Last week’s winners were:
1st - Arthur Ismakov
2nd - Jules Jelinek
3rd - Gabriel Nguyen
Expert Nicholas Karas won the 12th Annual Howard Donnelly Memorial G/45 on September 15th in impressive fashion defeating top seeds NMs Romy Fuentes and Kesav Viswanathan in the last two rounds. Fuentes and Expert Arthur Ismakov shared second in the 42-player event. The next G/45, the J.J. Dolan, is October 6th.
2) News about Metropolitan Chess, Inc. for August 2012, by Ankit Gupta
Since there has been no reigning world champion that has been brought to the United States, in recent years, for the purpose of teaching or camp instruction, we, Metropolitan Chess, Inc., wanted to try something outside of the box, and felt that inviting World Champion Viswanathan Anand to our camp would therefore be a natural fit.
From August 9th to 13th, undisputed World Champion Viswanathan Anand, along with another eight instructors, coached over 100 youth participants that had flocked to Los Angeles, some from afar, to meet the World Champion at the 2012 Metropolitan Chess Camp.
Some of the instructional sessions with GM Anand—split over a morning and evening session—to the higher-rated camp groups lasted over 5 hours per day.
GM Robert Hess gives a video interview of the impression of attendees with GM Anand: http://vimeo.com/48577813.
On the last day of the camp, Anand played some of the top-performing participants at the camp in a 20-board simultaneous exhibition. The simul was somewhat unusual in that it had several 2300 FIDE-rated players partaking, and an additional “vote chess” board which allowed the online audience to participate. The end result was 15 wins and 5 draws for the Indian Grandmaster.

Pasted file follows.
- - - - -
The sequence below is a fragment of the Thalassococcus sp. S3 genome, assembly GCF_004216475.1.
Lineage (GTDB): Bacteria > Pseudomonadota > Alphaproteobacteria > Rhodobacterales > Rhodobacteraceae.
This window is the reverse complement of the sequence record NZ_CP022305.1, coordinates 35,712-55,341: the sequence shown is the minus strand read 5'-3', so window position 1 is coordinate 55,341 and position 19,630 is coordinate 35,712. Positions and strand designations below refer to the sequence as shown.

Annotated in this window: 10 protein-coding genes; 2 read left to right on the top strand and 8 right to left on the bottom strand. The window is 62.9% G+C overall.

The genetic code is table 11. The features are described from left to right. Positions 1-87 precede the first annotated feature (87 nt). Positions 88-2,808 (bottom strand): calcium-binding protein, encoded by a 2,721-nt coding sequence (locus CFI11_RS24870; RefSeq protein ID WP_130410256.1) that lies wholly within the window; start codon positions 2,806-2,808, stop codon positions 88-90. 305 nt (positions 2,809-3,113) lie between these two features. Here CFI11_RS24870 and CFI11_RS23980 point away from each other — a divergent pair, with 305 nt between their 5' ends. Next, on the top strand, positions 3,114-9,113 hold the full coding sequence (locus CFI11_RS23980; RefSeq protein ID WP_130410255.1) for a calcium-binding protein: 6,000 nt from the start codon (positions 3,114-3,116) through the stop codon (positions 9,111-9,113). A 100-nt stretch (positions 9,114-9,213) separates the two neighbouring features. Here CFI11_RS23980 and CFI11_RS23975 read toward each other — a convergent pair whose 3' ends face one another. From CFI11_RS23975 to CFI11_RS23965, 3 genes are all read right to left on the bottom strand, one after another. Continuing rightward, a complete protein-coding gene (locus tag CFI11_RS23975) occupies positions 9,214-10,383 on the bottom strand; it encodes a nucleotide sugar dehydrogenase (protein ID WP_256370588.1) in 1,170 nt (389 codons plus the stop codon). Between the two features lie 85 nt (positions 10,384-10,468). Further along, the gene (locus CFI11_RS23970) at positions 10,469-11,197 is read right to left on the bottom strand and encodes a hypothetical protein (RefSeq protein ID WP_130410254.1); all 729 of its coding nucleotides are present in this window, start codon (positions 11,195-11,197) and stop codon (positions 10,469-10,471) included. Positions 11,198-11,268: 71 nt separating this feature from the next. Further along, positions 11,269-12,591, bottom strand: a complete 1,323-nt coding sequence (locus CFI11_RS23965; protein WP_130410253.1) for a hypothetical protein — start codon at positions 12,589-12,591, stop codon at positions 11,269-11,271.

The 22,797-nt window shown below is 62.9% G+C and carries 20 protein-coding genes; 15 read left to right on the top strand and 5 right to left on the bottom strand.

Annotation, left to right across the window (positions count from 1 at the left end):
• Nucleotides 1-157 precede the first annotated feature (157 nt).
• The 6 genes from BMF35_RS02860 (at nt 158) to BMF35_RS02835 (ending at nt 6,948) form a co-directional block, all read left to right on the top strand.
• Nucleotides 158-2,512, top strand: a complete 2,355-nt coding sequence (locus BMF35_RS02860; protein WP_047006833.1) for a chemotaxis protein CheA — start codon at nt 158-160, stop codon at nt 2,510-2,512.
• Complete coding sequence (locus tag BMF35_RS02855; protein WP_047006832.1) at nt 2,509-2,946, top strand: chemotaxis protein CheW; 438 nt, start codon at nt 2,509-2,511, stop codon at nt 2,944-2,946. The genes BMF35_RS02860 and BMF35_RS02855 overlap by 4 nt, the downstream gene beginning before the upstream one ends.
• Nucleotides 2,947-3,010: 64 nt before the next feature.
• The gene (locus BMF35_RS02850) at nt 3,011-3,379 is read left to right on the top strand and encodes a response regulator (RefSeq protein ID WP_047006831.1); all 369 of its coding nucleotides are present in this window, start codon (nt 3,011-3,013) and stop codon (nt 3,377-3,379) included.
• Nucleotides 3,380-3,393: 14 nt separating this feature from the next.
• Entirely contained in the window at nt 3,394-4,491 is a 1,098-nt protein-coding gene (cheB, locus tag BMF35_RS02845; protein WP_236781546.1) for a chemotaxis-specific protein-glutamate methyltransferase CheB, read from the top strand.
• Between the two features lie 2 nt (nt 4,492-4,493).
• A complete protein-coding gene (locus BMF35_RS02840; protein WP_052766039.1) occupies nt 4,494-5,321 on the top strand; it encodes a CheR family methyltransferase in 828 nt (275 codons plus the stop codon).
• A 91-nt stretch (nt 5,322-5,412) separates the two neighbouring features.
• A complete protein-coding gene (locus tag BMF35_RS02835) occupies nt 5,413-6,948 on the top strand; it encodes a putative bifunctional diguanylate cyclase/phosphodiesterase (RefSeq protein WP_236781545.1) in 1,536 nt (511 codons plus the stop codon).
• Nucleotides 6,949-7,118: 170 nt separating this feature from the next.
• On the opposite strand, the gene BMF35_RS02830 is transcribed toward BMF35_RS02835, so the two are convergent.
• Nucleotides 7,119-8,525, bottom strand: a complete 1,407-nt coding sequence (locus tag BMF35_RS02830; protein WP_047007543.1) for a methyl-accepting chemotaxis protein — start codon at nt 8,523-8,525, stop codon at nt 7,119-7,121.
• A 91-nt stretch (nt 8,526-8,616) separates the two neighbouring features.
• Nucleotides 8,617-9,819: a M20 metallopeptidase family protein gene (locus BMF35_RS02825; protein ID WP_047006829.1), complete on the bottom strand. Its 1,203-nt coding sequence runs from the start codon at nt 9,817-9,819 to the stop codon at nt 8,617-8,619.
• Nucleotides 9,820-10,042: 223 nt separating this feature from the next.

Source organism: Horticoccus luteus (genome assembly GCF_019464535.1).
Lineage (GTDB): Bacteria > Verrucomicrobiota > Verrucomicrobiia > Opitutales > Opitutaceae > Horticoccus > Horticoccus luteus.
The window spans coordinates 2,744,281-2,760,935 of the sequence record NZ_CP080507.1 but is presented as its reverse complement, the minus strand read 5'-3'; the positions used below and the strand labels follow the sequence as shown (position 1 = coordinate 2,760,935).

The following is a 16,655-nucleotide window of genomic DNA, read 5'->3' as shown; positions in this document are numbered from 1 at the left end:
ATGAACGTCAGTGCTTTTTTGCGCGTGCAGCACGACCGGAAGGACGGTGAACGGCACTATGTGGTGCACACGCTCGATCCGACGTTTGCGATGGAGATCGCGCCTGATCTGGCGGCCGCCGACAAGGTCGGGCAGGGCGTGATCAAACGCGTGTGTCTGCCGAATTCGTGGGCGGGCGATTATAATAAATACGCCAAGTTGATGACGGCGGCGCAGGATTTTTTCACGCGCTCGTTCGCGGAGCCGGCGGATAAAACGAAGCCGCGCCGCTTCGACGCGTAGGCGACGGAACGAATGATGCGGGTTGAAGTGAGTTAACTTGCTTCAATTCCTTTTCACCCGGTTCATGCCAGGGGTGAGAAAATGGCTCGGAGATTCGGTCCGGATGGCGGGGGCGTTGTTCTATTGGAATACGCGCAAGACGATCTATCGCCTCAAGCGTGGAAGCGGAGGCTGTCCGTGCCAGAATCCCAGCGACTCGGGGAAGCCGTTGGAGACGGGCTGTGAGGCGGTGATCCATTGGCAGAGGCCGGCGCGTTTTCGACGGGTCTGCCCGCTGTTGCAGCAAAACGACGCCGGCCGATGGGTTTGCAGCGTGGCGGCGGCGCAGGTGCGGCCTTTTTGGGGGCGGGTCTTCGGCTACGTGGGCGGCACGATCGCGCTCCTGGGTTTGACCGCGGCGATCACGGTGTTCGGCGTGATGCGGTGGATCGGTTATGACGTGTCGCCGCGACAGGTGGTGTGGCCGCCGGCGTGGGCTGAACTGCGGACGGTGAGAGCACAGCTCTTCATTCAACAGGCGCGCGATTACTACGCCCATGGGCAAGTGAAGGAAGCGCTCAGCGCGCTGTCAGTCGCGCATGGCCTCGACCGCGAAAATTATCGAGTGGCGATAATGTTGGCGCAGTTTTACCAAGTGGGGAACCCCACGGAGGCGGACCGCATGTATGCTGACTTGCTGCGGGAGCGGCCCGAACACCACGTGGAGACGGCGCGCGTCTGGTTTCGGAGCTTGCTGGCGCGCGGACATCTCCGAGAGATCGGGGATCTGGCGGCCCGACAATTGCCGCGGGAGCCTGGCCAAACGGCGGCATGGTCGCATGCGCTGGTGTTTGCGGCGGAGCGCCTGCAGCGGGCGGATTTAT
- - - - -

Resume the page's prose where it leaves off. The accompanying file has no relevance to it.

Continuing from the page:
This simul concluded the 5-day camp with World Champion Viswanathan Anand, whom Metropolitan Chess, Inc. is looking forward to again hosting in a future year.
You can keep up to date with future Metropolitan Chess, Inc. events at www.metrochessla.com.
3) Here and There
NM John Blackstone of Las Vegas sends in the following two games which were published on page 53 of the American Chess Bulletin of 1925.
1.e4 e5 2.Nf3 Nc6 3.Bb5 Nf6 4.0-0 d6 5.d4 Bd7 6.d5 Nb8 7.Bxd7+ Nbxd7 8.Re1 Be7 9.Qd3 0-0 10.Nh4 Nc5 11.Qf3 Nfxe4 12.Nf5 Nf6 13.Qg3 g6 14.Nc3 Kh8 15.Nh6 Qd7 16.b4 Na6 17.Rb1 Rae8 18.f4 Nh5 19.Qf3 exf4 20.Bxf4 Nxf4 21.Qxf4 f5 22.Re6 Bf6 23.Rxf6 Rxf6 24.Ng4 Rf7 25.Qd4+ Rg7 26.Nf6 Qe7 27.Nxe8 Qxe8 28.Kf2 b6 29.Re1 Qd8 30.Nb5 Nb8 31.Nxc7 1-0
Alekhines B02 P.Ellis- W. Smith
East Bay versus San Francisco, 1925
1.e4 Nf6 2.Nc3 Nc6 3.d4 d5 4.e5 Ne4 5.Bb5 Bf5 6.Qf3 Bg6 7.Nge2 e6 8.h4 h6 9.Nf4 Bh7 10.Nh5 a6 11.Bxc6+ bxc6 12.Bxh6 gxh6 13.Nxe4 dxe4 14.Nf6+ Ke7 15.Qa3+ Qd6 16.exd6+ Kxf6 17.Qc3 Bxd6 18.d5+ Be5 19.Qxc6 Rab8 20.dxe6 fxe6 21.g4 Rb6 22.Qd7 Rd6 23.g5+ Kg6 24.h5+ Kxg5 25.Qf7 Bf5 26.Qe7+ Bf6 27.Rg1+ Bg4 28.Rxg4+ 1-0
The 13th Karpov Poikovsky tournament will take place from September 27 to October 8 in Poykovskiy, Russia. Competing in the round robin event are:
Ponomariov Ruslan UKR 2729
Jakovenko Dmitry RUS 2724
Wojtaszek Radoslaw POL 2713
Bruzon Batista Lazaro CUB 2713
Bologan Viktor MDA 2712
Short Nigel ENG 2698
Rublevsky Sergei RUS 2693
Wang Yue CHN 2691
Onischuk Alexander USA 2672
Motylev Alexander RUS 2658
Ruy Lopez C66 Fred Christensen - M. Odhuer East Bay versus San Francisco, 1925